Barack Obama photo

Remarks at a United States Conference of Mayors Reception

January 23, 2014

Thank you. Please have a seat.

The—well, welcome to the White House. It is great to have you. For those of you who have been here before, welcome back. I see a lot of friends and a lot of familiar faces around the room, but I've also already had a chance to meet some newly elected mayors. So to all of you, congratulations, and make sure you're shoveling the snow. [Laughter] I—just a little piece of advice. It's been cold.

We've got more than 250 mayors here from more than 45 States and Territories. You represent about 40 million Americans. And over the last 5 years, thanks in part to the partnerships that we've been able to forge with mayors in this room and across the country, we've accomplished some big things on behalf of the American people.

But you know as well as anybody that while our economy is growing stronger and we are optimistic about growth this year and in subsequent years, we've got a lot more work to do to make sure that everybody has a chance to get ahead. If they're willing to work hard and take responsibility, they've got to be able to participate in that growth. And every day, mayors are proving that you don't have to wait for the gridlock to clear in Congress in order to make things happen.

Now, Mayor Greg Stanton in Phoenix and Mayor Ralph Becker in Salt Lake City have ended chronic homelessness among veterans. In San Antonio, Mayor Castro has launched an early childhood education program designed to reach more than 22,000 4-year-olds over the next 8 years. In Fresno, Mayor Ashley Swearengin is spearheading projects to develop her city's downtown, including a high-speed rail station that's going to help attract jobs and businesses to the Central Valley. In Philadelphia, Mayor Nutter is helping young people reach higher during their summers by working with partners across the city to create thousands of summer jobs. In Tampa, Mayor Bob Buckhorn has gone, in his words, "all in," helping his constituents get covered with quality, affordable health insurance.

So mayors from both parties are a part of the climate task force, helping to make sure that cities have what it takes to withstand changes that may be taking place in our atmosphere in the years to come. More than a thousand mayors across America have signed agreements to cut dangerous carbon pollutions. I want to work with Congress whenever and wherever I can, but the one thing I'm emphasizing to all my Cabinet members is, we're not going to wait. Where Congress is debating things and hasn't been able to pull the trigger on stuff, my administration is going to move forward and we're going to do it in partnership with all of you. I've got a pen, and I've got a phone. And that's all I need.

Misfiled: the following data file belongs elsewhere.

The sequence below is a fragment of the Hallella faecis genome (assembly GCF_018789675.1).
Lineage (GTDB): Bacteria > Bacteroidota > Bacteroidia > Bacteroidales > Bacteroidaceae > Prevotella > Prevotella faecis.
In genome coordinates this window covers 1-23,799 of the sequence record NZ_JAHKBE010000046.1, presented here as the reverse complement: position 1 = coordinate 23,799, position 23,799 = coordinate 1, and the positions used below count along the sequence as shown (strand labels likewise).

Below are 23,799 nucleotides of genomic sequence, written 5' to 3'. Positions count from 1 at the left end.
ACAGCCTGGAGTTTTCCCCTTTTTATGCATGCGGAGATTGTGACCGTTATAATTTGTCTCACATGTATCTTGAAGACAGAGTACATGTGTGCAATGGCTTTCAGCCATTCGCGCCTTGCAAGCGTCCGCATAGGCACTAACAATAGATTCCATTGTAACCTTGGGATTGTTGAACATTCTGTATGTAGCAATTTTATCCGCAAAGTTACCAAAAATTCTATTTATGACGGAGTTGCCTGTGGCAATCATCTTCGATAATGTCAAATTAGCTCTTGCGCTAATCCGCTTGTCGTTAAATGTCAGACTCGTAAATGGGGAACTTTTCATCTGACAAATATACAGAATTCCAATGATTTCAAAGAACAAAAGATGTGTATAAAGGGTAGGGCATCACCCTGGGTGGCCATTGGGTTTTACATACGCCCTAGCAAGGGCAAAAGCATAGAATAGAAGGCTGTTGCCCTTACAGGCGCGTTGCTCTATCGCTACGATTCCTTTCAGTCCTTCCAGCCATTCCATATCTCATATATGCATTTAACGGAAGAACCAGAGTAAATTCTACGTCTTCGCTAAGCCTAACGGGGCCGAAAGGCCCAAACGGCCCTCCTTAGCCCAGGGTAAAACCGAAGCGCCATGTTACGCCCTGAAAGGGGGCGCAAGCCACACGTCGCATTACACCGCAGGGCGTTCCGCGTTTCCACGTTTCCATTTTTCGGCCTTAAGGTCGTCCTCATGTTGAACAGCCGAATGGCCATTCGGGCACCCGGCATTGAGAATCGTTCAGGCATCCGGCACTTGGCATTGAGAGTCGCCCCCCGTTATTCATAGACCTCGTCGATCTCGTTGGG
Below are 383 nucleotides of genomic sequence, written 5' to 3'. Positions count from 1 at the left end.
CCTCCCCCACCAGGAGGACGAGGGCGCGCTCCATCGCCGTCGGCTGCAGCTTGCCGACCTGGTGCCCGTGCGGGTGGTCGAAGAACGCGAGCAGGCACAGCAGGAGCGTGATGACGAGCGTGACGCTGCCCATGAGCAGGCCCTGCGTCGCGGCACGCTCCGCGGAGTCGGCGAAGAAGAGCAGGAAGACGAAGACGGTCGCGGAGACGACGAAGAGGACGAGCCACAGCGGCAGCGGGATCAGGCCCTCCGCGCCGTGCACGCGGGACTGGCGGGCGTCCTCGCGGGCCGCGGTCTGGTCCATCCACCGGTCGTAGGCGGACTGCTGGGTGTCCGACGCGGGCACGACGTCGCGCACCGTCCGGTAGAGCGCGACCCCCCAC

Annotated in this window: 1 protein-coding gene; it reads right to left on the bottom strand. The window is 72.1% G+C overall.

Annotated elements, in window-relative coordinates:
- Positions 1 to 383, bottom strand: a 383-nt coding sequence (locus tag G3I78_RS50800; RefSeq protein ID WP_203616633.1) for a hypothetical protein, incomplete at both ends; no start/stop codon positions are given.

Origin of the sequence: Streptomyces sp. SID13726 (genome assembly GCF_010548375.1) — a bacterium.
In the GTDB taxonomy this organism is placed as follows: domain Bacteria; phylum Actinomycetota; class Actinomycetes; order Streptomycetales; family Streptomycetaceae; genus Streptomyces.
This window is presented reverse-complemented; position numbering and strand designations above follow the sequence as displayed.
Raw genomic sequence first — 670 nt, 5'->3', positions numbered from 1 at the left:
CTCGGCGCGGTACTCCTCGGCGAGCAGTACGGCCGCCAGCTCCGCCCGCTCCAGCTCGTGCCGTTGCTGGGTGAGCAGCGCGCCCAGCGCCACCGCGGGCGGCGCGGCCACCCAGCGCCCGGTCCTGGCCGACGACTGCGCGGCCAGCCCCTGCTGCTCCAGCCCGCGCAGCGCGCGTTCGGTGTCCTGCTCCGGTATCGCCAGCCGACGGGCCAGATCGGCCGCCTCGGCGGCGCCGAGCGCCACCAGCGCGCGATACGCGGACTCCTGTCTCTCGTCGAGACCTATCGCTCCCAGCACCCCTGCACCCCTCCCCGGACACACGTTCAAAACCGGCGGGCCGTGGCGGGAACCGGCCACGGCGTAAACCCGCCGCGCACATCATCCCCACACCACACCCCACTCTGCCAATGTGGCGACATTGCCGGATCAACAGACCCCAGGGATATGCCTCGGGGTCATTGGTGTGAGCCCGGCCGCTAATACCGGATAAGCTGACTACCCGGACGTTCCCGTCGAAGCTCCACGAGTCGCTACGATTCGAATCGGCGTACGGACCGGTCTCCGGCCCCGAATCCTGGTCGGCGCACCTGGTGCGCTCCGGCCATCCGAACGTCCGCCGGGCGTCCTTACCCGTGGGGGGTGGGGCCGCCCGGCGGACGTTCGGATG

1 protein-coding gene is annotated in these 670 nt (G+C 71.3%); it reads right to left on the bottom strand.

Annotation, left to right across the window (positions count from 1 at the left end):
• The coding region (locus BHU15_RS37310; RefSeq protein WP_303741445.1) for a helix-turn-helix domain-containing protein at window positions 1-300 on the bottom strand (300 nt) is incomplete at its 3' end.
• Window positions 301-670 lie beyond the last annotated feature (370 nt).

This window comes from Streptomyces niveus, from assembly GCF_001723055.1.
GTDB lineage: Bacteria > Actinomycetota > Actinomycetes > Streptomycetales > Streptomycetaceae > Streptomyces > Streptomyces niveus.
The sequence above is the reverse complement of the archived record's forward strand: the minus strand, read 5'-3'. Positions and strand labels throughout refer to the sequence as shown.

Because with a pen, I can take executive actions. With a phone, I can rally folks from around the country to help grow the economy and restore opportunity. And that's what today, hopefully, has been about. You've met with members of the administration. You've gotten to know each other, but also, hopefully, they've given you some insight into where we see the most promising programs, things that are working, best practices. And we want to cooperate and coordinate with you as effectively as we can to make sure that whatever works is getting out there and hitting the streets and actually having an impact on people's lives. And frankly, there are a lot of things that folks in this town could learn from all of you.

And I want to close by personally saying how much it means to me to have you here today. As Joe mentioned, I know a little something about cities. I got my professional career started as somebody working in some of the toughest neighborhoods in Chicago. But I also saw how hard work can transform communities block by block, neighborhood by neighborhood. And to see the resilience and the strength of people and the incredible vibrancy that cities bring to not just those who live within the boundaries of cities, but to entire regions, that's what you understand. And I want to make sure that I've got your back in everything that you do.

So I want to say thank you to all of you for making sure that your constituents are well served, but as a consequence, America is well served.

NOTE: The President spoke at 5:30 p.m. in the East Room at the White House. In his remarks, he referred to Vice President Joe Biden. The transcript released by the Office of the Press Secretary also included the remarks of Vice President Biden, who introduced the President.

Barack Obama, Remarks at a United States Conference of Mayors Reception Online by Gerhard Peters and John T. Woolley, The American Presidency Project

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